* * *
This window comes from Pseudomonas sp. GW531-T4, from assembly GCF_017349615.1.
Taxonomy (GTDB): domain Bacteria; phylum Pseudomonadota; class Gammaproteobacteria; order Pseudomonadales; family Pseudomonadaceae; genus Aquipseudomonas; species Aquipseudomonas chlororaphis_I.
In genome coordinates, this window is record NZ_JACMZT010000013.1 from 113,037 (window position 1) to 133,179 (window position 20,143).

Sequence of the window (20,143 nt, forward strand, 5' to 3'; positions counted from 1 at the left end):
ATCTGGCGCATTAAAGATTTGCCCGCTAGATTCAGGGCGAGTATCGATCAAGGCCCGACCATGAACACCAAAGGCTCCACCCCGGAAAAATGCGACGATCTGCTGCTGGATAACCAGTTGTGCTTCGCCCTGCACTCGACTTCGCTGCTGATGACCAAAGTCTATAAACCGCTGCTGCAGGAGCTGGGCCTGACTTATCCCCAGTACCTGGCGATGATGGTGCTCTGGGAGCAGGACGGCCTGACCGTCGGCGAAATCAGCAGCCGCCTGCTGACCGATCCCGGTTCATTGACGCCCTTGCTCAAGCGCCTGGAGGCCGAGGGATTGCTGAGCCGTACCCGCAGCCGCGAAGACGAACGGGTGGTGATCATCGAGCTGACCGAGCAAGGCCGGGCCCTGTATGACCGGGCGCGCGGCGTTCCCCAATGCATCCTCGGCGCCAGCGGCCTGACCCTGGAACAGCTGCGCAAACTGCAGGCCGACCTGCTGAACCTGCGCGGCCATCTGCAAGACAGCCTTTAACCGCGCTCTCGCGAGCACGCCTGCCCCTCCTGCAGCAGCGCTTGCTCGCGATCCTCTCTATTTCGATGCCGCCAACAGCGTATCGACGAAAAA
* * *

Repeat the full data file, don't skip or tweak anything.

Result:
This window comes from Pseudomonas sp. GW531-T4, from assembly GCF_017349615.1.
Taxonomy (GTDB): domain Bacteria; phylum Pseudomonadota; class Gammaproteobacteria; order Pseudomonadales; family Pseudomonadaceae; genus Aquipseudomonas; species Aquipseudomonas chlororaphis_I.
In genome coordinates, this window is record NZ_JACMZT010000013.1 from 113,037 (window position 1) to 133,179 (window position 20,143).

Sequence of the window (20,143 nt, forward strand, 5' to 3'; positions counted from 1 at the left end):
ATCTGGCGCATTAAAGATTTGCCCGCTAGATTCAGGGCGAGTATCGATCAAGGCCCGACCATGAACACCAAAGGCTCCACCCCGGAAAAATGCGACGATCTGCTGCTGGATAACCAGTTGTGCTTCGCCCTGCACTCGACTTCGCTGCTGATGACCAAAGTCTATAAACCGCTGCTGCAGGAGCTGGGCCTGACTTATCCCCAGTACCTGGCGATGATGGTGCTCTGGGAGCAGGACGGCCTGACCGTCGGCGAAATCAGCAGCCGCCTGCTGACCGATCCCGGTTCATTGACGCCCTTGCTCAAGCGCCTGGAGGCCGAGGGATTGCTGAGCCGTACCCGCAGCCGCGAAGACGAACGGGTGGTGATCATCGAGCTGACCGAGCAAGGCCGGGCCCTGTATGACCGGGCGCGCGGCGTTCCCCAATGCATCCTCGGCGCCAGCGGCCTGACCCTGGAACAGCTGCGCAAACTGCAGGCCGACCTGCTGAACCTGCGCGGCCATCTGCAAGACAGCCTTTAACCGCGCTCTCGCGAGCACGCCTGCCCCTCCTGCAGCAGCGCTTGCTCGCGATCCTCTCTATTTCGATGCCGCCAACAGCGTATCGACGAAAAA